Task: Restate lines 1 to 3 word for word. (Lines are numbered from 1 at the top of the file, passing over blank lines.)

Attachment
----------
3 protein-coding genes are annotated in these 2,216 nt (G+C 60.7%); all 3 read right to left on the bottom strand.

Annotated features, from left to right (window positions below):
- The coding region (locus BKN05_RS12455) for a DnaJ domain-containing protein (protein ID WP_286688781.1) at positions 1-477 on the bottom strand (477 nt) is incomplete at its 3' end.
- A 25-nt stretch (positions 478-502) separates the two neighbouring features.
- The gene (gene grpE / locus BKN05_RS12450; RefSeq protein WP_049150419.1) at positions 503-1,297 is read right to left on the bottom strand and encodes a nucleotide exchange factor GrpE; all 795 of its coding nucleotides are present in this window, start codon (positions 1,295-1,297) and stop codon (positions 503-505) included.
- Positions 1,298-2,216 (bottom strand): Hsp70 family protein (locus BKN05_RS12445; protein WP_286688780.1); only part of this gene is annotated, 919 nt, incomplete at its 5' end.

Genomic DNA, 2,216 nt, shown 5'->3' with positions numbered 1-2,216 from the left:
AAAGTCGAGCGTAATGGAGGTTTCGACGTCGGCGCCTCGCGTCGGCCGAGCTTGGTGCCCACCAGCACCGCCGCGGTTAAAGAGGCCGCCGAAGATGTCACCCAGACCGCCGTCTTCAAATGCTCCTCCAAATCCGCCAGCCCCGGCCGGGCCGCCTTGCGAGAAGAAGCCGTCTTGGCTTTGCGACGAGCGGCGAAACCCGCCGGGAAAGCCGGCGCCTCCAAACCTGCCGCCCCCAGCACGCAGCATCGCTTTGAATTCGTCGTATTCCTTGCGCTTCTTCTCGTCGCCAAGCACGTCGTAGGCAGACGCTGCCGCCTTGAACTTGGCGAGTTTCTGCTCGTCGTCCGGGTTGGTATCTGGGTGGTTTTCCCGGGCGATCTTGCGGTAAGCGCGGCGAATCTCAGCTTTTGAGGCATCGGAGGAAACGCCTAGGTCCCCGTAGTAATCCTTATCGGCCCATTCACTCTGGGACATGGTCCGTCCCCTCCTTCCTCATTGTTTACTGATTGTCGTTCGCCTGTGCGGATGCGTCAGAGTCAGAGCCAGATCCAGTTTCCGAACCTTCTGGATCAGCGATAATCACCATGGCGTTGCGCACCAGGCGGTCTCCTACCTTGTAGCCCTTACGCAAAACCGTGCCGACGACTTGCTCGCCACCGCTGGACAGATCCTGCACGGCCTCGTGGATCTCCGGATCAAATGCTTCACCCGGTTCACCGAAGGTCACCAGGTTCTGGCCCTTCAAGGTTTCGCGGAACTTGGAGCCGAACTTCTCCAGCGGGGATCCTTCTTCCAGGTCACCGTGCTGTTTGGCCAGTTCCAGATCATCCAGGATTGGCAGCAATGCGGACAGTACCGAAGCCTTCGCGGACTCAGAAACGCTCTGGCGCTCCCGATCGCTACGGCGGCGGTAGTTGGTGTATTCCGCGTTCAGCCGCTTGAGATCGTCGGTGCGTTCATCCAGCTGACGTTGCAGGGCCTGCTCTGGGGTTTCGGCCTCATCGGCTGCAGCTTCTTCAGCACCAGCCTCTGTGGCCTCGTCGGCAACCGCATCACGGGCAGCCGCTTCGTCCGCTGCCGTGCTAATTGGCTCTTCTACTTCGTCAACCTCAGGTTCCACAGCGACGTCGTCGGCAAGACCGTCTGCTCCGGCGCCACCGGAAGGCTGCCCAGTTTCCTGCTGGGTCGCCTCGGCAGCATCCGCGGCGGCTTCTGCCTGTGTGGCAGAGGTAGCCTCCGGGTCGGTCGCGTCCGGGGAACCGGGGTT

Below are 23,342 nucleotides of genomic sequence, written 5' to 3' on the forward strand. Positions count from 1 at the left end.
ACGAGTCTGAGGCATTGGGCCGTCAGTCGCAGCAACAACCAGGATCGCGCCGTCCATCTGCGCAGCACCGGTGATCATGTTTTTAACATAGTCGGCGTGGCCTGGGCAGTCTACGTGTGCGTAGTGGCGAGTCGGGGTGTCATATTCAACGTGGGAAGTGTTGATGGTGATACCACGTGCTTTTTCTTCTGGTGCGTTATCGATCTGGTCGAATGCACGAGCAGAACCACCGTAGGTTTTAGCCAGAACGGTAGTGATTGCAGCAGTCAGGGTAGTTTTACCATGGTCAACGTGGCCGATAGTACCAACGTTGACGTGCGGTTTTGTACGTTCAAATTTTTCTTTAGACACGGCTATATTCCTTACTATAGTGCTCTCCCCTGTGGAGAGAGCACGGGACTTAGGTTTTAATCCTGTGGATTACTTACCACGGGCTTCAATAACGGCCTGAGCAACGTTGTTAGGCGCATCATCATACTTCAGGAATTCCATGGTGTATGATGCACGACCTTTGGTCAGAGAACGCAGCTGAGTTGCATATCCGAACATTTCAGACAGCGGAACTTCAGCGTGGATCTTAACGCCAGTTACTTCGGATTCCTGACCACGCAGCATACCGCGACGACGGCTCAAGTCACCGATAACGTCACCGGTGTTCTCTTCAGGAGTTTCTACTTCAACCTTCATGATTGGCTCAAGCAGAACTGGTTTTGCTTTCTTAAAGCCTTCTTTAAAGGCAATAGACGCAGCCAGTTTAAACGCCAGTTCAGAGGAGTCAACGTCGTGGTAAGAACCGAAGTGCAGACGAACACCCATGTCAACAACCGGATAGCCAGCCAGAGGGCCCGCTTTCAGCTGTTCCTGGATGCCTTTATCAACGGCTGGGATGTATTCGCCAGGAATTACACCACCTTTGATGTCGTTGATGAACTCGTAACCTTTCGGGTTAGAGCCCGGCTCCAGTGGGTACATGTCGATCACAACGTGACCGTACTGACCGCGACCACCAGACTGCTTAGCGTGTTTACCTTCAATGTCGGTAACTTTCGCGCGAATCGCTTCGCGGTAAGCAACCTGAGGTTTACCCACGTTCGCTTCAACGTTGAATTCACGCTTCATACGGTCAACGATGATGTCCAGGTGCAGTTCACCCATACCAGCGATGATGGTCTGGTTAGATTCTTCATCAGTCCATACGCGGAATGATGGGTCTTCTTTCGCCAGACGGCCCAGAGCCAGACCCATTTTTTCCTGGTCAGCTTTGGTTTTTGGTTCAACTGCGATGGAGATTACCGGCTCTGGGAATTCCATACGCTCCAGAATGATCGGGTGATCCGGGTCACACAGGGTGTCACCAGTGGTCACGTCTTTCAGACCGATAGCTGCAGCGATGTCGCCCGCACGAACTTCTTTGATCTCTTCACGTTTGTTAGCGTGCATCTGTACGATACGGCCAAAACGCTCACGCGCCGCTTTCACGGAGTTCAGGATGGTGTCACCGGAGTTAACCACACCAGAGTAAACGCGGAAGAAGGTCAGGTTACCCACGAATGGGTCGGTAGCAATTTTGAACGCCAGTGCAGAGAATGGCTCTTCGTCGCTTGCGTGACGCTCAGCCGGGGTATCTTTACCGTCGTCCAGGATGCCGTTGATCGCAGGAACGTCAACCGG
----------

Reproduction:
3 protein-coding genes are annotated in these 2,216 nt (G+C 60.7%); all 3 read right to left on the bottom strand.

Annotated features, from left to right (window positions below):
- The coding region (locus BKN05_RS12455) for a DnaJ domain-containing protein (protein ID WP_286688781.1) at positions 1-477 on the bottom strand (477 nt) is incomplete at its 3' end.